The drawback of I2P is speed, with an average of about 30KBps, which is painfully slow compared to the 1-2MB/s that most torrenting sites offer. But consider this, the longer that you spend waiting to download a torrent over I2P rather than the Pirate Bay, the less time you'll spend getting sued. It's a trade-off. Many people start a torrent on I2P and let it run overnight. Usually by morning it is finished, without worry of the MPAA or RIAA coming after you for downloading content produced sixty years ago.
Setting up I2P is fairly easy if you've ever forwarded a port before. If not, don't worry, I'll explain how. It may seem confusing at times, but just stick with it, I promise it's not that bad.
The first step is to download the I2P installler. If you're running Windows then the graphical installer should be simple enough. If you're on a Debian based operating system, then just add the repositories that are listed here, and follow the documentation on that page accordingly.
I'd also highly recommend setting up a separate browser that you only use for I2P. I'm going to be using Chromium, the open source version of Chrome. If you do decide to use Chromium, you're going to need to download the add-on called Proxy SwitchySharp. To configure Proxy SwitchySharp to work with I2P you need to use these settings:
HTTP Proxy: 127.0.0.1, Port 4444;
HTTPS Proxy: 127.0.0.1, Port 4445;
No Proxy For: localhost; 127.0.0.1;
Warning: setting 'no proxy' for non-.i2p domains opens you to be extremely easily de-anonymized when visiting eepsites. I recommend highly to use a dedicated browser.
The next step is to start I2P. If you're on Windows then it is as simple as clicking the icon in the start-menu. If you're on Linux, then just cd into the i2p folder and type into your terminal "i2prouter start". This may automatically launch your default browser. If it does, click the "Configure Bandwidth" button on the I2P console. Then go to the "Service" tab, and click "Do Not View Console On Startup".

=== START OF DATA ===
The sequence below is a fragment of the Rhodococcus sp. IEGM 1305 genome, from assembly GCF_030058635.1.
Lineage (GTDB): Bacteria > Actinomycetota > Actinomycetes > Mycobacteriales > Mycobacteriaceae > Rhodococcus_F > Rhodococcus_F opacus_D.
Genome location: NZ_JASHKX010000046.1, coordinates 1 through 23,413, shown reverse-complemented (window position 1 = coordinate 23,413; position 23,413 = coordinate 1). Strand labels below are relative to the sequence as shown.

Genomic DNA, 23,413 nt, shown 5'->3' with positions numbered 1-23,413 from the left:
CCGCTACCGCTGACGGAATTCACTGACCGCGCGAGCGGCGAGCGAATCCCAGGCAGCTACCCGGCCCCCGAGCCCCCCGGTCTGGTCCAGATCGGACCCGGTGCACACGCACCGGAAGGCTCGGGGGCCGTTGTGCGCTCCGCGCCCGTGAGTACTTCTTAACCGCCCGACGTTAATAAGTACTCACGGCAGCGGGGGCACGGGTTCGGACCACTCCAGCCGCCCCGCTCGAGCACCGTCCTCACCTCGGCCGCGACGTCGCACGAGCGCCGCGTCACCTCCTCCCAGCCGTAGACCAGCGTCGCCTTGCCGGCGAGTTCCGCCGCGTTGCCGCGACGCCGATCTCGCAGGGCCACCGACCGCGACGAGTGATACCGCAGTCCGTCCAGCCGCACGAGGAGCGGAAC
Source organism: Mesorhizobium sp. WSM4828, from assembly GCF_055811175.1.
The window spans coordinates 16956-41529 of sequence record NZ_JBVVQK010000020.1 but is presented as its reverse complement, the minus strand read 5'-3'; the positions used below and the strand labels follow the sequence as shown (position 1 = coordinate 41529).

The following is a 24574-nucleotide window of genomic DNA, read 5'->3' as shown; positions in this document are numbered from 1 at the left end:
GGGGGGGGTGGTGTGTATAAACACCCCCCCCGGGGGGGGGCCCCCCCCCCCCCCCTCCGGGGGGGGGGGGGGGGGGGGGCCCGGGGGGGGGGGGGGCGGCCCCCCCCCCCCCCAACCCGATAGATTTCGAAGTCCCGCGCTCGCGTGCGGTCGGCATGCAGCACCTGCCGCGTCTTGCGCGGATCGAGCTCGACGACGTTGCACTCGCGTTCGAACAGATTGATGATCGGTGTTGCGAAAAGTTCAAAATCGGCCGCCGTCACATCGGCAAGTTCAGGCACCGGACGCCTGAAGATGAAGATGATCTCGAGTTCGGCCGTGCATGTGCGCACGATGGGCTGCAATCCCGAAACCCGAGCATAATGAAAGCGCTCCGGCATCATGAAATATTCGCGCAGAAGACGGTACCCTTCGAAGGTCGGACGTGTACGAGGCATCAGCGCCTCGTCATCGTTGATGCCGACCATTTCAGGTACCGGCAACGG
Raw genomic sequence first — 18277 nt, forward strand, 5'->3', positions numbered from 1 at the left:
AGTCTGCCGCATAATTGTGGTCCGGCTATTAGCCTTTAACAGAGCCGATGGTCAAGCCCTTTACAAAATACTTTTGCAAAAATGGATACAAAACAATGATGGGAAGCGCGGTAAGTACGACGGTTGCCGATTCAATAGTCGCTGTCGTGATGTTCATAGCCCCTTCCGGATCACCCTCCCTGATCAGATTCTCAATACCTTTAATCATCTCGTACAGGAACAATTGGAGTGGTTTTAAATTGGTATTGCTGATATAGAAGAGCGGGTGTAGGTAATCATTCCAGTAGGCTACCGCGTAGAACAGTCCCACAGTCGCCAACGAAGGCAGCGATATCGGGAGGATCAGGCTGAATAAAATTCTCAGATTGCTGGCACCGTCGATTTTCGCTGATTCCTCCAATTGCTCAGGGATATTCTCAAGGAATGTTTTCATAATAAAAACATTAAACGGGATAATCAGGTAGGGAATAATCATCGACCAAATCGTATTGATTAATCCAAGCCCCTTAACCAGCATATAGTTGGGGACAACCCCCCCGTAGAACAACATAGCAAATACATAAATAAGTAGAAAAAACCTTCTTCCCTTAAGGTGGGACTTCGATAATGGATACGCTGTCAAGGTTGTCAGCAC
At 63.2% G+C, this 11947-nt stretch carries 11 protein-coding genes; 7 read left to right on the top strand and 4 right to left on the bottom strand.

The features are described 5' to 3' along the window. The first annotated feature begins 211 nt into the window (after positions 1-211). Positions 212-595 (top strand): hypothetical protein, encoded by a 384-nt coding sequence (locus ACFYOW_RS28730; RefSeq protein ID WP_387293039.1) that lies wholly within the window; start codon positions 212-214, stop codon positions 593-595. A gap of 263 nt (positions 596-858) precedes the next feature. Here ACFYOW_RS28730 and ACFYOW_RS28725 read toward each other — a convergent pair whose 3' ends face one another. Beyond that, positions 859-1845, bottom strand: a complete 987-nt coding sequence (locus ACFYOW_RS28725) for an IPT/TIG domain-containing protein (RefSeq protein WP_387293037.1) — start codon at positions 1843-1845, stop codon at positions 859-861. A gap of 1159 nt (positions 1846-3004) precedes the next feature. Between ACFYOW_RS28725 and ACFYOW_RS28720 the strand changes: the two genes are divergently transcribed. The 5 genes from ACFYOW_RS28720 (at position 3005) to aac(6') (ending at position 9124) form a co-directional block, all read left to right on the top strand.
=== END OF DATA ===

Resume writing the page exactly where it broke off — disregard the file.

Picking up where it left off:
If Chromium didn't start by default, then start it now and go to this address:
You can optionally set this as the home page to make things easier. Now, check the left-hand sidebar. If it says "Network: OK", you're ready to start using I2P. If it says otherwise, then click on it. This will bring you to a page describing the problems it may be having (note that it takes several minutes to connect to the network. Wait five minutes before worrying).
Blocked ports are usually the problem when conencting to I2P. To fix this, scroll up on that same page that describes the network error and check which port is entered into the 'UDP Configuration' box. For the sake of argument, let's say that it is 1793. Copy that number down, and then find out your computers internal IP address.
To do this on a Windows machine, open the start menu, type 'cmd' into the search bar, and then open up a command prompt. Type into the command prompt "ipconfig /all". This will list off a huge confusing display of numbers, but just look for a string of numbers that starts with '192'. For example, it may say '192.168.1.127'. Copy this number down. If you're on Linux, then just type 'ifconfig' into the terminal, look for the same string of numbers, and copy them down.
With the IP address in hand, type into your URL bar: '192.168.1.1'. This should bring you to your home router's configuration page. Every router's menu is a bit different, but just look for menus that are worded similarly to the way that I word them. Look for a tab that says "port forwarding". It may be buried within a few menus, but all routers should have this option. Once you find the port forwarding page, you need to forward the port that I2P needs to run. Under 'External Port', enter the first number that you copied down, in our case it is 1793. Do the same under 'Internal Port'. Then, under 'To IP Address', type in the internal IP address that you just looked up in the command line, in our case 192.168.1.127. Make sure to Enable it, and then click to save the settings.
If all went well, I2P should now be functioning. If you're still having issues, definitely check out I2P's FAQ for some answers. There are some more guides inside the I2P network itself for setting up services such as IRCs, I2PSnark, and I2P-Bote. Definitely play around a bit, and explore this 'evil dangerous darknet' that the media warns about, because it's actually pretty fun.
The last thing that I want to note is that NO anonymizing service, such as I2P or Tor, will protect you if you are an idiot. If you post your real email, your real IP address, or any personal information (even the weather can reveal you!), then you may no longer be anonymous. So be smart. Read this short guide on how to safely use I2P.
Support The Tin Hat when you sign up for Digital Ocean and get a $10 credit free!